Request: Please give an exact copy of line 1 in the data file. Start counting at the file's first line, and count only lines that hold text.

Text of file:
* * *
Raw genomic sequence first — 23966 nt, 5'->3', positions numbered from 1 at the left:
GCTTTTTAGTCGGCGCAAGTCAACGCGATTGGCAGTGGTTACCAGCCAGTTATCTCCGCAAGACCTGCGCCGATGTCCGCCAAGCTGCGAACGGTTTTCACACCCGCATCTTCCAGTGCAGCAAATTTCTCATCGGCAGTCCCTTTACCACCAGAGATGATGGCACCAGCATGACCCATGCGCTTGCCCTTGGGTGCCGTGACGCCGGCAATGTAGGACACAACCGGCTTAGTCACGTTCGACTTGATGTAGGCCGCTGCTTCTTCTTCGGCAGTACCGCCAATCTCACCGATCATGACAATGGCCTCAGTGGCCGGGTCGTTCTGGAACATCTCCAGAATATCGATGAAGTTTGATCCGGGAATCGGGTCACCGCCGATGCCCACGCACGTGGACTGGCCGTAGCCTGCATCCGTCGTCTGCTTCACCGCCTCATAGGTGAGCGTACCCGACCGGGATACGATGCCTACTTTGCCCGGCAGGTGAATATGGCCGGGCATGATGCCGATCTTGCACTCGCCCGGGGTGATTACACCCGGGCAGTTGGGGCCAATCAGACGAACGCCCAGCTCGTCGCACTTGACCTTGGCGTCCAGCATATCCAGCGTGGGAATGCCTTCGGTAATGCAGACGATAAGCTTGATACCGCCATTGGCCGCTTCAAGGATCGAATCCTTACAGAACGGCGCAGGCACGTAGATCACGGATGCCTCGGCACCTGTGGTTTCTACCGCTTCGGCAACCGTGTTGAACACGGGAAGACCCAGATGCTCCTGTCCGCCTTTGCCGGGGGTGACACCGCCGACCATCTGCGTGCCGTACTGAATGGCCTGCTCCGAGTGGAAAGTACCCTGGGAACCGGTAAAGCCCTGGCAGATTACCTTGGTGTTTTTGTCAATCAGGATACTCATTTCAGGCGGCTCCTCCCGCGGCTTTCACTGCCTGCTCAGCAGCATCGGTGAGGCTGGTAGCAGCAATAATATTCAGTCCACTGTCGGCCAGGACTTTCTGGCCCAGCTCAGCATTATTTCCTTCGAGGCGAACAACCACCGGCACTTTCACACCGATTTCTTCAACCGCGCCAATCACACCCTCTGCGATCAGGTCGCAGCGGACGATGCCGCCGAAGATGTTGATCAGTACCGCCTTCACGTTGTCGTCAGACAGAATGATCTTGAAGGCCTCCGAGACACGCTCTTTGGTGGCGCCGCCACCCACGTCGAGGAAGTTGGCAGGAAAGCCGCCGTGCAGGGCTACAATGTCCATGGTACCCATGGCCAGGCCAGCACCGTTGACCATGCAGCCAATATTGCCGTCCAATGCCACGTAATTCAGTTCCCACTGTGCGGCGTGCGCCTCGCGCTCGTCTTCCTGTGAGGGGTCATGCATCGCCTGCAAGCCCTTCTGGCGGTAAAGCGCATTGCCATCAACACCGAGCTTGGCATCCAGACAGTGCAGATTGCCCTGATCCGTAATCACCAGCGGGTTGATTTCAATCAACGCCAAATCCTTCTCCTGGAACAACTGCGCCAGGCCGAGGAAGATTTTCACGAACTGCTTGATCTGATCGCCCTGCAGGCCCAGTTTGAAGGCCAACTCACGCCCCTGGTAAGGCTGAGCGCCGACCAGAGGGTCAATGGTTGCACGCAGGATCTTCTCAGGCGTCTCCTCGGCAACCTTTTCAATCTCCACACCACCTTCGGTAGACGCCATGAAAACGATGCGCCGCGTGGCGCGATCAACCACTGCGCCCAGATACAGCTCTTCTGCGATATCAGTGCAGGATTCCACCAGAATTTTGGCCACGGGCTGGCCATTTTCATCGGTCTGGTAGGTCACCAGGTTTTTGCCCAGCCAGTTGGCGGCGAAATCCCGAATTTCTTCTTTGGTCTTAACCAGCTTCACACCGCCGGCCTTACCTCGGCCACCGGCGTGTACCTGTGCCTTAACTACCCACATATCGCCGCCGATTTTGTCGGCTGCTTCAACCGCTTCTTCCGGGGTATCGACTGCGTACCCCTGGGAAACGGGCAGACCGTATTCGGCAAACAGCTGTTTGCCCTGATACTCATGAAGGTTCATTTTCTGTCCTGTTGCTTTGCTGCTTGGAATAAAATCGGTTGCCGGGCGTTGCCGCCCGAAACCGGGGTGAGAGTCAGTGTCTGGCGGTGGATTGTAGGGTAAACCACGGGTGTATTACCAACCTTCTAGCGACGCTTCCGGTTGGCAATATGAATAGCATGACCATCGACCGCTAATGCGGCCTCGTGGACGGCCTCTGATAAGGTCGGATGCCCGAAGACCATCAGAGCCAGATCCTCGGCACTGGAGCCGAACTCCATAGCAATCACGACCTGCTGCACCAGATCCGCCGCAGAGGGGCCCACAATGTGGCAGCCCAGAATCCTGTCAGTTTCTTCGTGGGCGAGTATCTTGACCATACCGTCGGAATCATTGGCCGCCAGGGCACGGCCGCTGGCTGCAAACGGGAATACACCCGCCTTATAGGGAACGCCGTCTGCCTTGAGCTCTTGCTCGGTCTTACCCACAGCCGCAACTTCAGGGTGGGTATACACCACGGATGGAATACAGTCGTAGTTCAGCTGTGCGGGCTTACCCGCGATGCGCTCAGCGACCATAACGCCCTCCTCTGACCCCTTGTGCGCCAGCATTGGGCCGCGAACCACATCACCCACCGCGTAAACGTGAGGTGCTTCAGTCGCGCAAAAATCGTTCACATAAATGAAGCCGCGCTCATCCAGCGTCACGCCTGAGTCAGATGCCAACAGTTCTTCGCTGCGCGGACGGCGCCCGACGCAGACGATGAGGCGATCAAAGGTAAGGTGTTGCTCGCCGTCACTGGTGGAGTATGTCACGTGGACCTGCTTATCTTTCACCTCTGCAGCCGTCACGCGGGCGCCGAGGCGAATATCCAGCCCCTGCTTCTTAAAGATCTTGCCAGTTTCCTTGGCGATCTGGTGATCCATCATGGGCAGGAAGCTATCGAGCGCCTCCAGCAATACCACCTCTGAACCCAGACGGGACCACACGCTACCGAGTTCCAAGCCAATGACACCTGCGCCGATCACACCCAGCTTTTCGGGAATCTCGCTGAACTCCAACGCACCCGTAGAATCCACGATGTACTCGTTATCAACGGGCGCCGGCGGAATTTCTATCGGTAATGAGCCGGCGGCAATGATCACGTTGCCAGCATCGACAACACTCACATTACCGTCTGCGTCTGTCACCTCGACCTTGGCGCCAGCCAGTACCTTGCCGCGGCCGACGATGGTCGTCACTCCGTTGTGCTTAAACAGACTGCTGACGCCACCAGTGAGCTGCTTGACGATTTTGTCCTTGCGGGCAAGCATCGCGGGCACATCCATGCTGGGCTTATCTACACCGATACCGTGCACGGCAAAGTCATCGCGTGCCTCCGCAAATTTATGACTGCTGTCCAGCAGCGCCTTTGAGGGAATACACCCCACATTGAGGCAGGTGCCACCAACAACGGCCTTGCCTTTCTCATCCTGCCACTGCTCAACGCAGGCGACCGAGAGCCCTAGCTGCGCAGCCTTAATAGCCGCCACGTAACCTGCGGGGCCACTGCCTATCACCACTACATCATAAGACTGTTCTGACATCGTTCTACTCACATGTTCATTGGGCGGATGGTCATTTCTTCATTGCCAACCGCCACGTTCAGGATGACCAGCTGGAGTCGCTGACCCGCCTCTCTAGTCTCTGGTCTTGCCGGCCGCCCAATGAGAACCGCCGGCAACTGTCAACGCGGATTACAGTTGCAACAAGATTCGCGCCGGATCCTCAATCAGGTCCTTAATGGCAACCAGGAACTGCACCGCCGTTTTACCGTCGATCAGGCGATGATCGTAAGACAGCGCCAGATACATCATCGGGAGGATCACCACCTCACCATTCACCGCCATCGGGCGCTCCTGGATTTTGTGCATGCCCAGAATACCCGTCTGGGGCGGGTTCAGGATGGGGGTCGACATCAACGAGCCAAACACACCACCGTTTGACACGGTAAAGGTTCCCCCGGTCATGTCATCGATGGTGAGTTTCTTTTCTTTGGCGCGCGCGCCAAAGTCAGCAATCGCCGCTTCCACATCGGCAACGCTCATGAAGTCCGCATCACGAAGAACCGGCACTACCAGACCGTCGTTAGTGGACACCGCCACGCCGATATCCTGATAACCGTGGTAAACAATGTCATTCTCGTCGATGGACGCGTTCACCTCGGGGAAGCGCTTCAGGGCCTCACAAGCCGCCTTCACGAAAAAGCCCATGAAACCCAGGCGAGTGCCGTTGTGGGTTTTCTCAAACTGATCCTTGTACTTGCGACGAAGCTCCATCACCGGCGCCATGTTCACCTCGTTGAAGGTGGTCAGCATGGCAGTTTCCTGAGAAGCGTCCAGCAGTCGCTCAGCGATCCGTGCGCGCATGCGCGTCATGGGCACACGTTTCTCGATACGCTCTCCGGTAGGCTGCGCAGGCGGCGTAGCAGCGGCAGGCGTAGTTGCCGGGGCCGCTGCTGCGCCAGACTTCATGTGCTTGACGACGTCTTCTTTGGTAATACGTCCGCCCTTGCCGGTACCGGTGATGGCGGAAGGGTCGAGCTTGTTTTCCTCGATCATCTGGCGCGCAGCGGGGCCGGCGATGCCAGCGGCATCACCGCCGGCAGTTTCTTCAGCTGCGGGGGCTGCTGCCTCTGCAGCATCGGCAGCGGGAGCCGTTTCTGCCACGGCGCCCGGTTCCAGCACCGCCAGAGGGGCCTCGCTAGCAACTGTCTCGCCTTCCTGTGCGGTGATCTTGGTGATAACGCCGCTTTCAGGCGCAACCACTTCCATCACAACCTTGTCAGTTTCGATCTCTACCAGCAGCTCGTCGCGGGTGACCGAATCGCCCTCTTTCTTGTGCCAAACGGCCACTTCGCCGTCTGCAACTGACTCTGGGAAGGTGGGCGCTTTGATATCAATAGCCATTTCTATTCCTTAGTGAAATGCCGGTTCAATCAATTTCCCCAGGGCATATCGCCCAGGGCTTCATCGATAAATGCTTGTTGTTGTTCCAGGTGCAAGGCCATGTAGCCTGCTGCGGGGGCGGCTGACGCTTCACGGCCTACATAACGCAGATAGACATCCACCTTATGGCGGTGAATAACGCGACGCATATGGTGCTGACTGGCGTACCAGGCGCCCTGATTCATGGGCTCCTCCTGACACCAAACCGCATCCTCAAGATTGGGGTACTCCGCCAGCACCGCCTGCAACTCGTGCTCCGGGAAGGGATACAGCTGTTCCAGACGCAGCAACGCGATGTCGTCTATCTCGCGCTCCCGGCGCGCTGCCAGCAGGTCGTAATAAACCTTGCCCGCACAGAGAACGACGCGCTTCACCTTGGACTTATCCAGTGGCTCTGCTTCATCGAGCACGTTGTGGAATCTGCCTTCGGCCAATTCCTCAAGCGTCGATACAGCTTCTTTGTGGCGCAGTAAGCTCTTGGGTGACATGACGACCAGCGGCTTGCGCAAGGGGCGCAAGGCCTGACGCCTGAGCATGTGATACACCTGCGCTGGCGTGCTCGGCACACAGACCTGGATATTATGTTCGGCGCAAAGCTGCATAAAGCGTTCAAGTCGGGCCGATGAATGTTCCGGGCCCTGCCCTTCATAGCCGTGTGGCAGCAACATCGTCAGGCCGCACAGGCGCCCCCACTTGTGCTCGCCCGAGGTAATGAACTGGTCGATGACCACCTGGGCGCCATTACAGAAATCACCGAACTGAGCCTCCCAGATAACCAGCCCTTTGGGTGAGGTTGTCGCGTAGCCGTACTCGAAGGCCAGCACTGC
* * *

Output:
Raw genomic sequence first — 23966 nt, 5'->3', positions numbered from 1 at the left: